Behind the Pink Curtain takes the reader on a wild joy ride deep into the hinterlands of Japanese culture, society and radical politics by way of the weird but wonderful world of the Pink Film and Roman Porno genres.
Behind the Pink Curtain focuses on the art and industry of one of the most notorious sectors of Japanese filmmaking, the erotic Pink Film, or pinku eiga genre, and the closely related Roman Porno films produced by Nikkatsu studios from 1971 to 1988. A phenomenon distinct from the cheaply-produced hardcore Adult Video (AV) market, from the early 60s onwards major Japanese film studios and independent producers alike have kept up a conveyor belt level of output of pornographic features intended purely for cinema release. Still today, just short of 100 such titles are shot on 35mm every year intended for screening in a specialist network of adult cinema across the nation. In recent years, many have found themselves released on DVD in the West or screened at international film festivals, while many of Japan’s most noted filmmakers today have cut their teeth in this industry.
Just how close are the links between the arthouse and the grindhouse in Japan? Read about the ins and outs of Japanese censorship from the wartime onwards, and how topless deep sea diving girls came to woo local audiences in the 50s. Learn how a TV nature documentary maker ended up helming nude female Tarzan movies, and how 60s mavericks Koji Wakamatsu and Masao Adachi met up with John and Yoko at Cannes while on the way to the Golan Heights to make a film about Palestinian revolutionaries. How Deep Throat’s Harry Reems wound up in Tokyo starring in a zany sex comedy about a penis transplant gone awry, and how one of Japan’s most famous literary figures ended up the subject of the country’s first gay porno movie. How one of Nikkatsu’s leading directors went it alone to make a film about powerboat racing and ended up in the bad books of the Yakuza, and how the anti-Bush sex farce Horny Home Tutor: Teacher’s Love Juice came to be re-titled as The Glamorous Life of Sachiko Hanai and became one of the most talked about Japanese films of recent years, playing at over twenty international film festivals.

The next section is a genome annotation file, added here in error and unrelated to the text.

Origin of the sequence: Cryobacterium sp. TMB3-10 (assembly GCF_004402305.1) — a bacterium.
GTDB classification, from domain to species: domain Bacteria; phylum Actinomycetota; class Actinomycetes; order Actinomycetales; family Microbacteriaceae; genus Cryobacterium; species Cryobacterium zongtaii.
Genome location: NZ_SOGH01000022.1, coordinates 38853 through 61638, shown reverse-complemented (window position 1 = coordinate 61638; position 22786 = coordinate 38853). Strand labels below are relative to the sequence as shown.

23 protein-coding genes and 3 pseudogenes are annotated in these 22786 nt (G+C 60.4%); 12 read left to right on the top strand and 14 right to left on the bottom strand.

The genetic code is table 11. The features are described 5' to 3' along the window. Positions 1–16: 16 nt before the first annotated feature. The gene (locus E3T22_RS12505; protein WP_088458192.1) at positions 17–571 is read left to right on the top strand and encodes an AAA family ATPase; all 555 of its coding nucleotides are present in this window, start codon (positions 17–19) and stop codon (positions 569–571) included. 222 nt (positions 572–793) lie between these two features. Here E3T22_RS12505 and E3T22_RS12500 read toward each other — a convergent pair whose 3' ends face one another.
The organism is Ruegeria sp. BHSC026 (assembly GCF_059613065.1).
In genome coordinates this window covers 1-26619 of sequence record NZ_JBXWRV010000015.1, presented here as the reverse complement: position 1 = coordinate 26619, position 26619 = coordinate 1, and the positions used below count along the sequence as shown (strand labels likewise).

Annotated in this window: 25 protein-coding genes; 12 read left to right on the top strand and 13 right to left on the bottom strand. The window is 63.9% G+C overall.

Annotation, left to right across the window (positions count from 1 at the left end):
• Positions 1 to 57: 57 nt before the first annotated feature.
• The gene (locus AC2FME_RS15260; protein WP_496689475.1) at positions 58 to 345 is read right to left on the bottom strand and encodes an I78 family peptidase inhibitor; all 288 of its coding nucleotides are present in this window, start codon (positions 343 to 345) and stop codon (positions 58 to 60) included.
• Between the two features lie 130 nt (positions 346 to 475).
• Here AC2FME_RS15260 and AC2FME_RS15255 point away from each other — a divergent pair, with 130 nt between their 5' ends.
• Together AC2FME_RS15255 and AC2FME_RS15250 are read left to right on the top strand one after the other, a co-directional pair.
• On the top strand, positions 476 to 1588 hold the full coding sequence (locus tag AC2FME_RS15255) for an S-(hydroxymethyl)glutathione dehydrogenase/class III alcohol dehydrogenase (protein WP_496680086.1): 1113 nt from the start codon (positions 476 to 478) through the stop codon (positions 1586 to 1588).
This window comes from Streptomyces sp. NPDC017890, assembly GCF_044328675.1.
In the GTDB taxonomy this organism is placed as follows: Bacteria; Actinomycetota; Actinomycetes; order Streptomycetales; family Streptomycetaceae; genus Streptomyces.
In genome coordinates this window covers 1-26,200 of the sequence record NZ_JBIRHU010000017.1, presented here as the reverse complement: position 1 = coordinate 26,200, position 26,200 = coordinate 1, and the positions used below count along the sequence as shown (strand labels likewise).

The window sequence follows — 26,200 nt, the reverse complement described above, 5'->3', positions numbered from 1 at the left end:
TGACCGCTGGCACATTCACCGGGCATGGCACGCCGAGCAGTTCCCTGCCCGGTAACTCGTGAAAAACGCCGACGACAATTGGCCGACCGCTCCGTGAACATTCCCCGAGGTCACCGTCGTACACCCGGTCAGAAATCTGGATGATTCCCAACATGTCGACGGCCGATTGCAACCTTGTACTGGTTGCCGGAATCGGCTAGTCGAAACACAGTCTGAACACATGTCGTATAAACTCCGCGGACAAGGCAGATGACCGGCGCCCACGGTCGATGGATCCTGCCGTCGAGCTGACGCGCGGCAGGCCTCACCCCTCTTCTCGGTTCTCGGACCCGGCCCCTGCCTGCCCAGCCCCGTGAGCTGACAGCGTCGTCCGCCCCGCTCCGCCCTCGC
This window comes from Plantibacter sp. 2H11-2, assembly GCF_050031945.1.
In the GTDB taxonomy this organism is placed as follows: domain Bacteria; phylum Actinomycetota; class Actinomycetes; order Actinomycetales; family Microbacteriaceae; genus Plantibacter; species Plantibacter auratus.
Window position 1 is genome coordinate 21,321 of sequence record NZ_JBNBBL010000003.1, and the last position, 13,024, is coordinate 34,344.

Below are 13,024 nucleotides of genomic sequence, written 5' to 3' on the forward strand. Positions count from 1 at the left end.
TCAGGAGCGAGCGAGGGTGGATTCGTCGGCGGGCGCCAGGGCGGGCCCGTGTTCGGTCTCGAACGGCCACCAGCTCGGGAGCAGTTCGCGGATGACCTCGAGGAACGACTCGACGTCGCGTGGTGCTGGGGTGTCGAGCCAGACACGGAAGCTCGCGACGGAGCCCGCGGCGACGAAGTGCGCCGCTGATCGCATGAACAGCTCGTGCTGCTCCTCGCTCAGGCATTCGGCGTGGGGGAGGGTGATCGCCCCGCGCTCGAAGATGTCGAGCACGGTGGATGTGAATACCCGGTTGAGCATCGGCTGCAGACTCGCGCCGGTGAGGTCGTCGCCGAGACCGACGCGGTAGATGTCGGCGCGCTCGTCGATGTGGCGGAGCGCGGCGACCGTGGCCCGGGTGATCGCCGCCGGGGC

Based on extensive interviews with many of the leading figures in the field, Behind the Pink Curtain is a colorful and exhaustive trawl through Japan’s most vibrant and prolific filmmaking sector.Affiliate Link – Behind the Pink Curtain: The Complete History of Japanese Sex Cinema by Jasper Sharp
Dad Made Dirty Movies: The Erotic World of Stephen C. Apostolof by Jordan Todorov
Strippers, zombies, fugitives and jewel thieves. These were just some of the characters who inhabited the weird, wild films of director Stephen C. Apostolof in the 1960s and 1970s. But Apostolof’s own life was every bit as improbable as the plots of his lurid movies. Escaping the clutches of the communists in his native Bulgaria, he came to America in 1952 and decided on a whim to reinvent himself as a Hollywood filmmaker, right down to the cigars, sunglasses and Cadillacs. He produced a string of memorable sexploitation classics, including the infamous Orgy of the Dead. Along the way, he married three times, fathered five children and forged a personal and professional relationship with the notorious Ed Wood, Jr. Drawing on rare archival material and interviews with those who knew him best, this first biography of Apostolof chronicles the life and career of a cult film legend.Affiliate Link – Dad Made Dirty Movies: The Erotic World of Stephen C. Apostolof by Jordan Todorov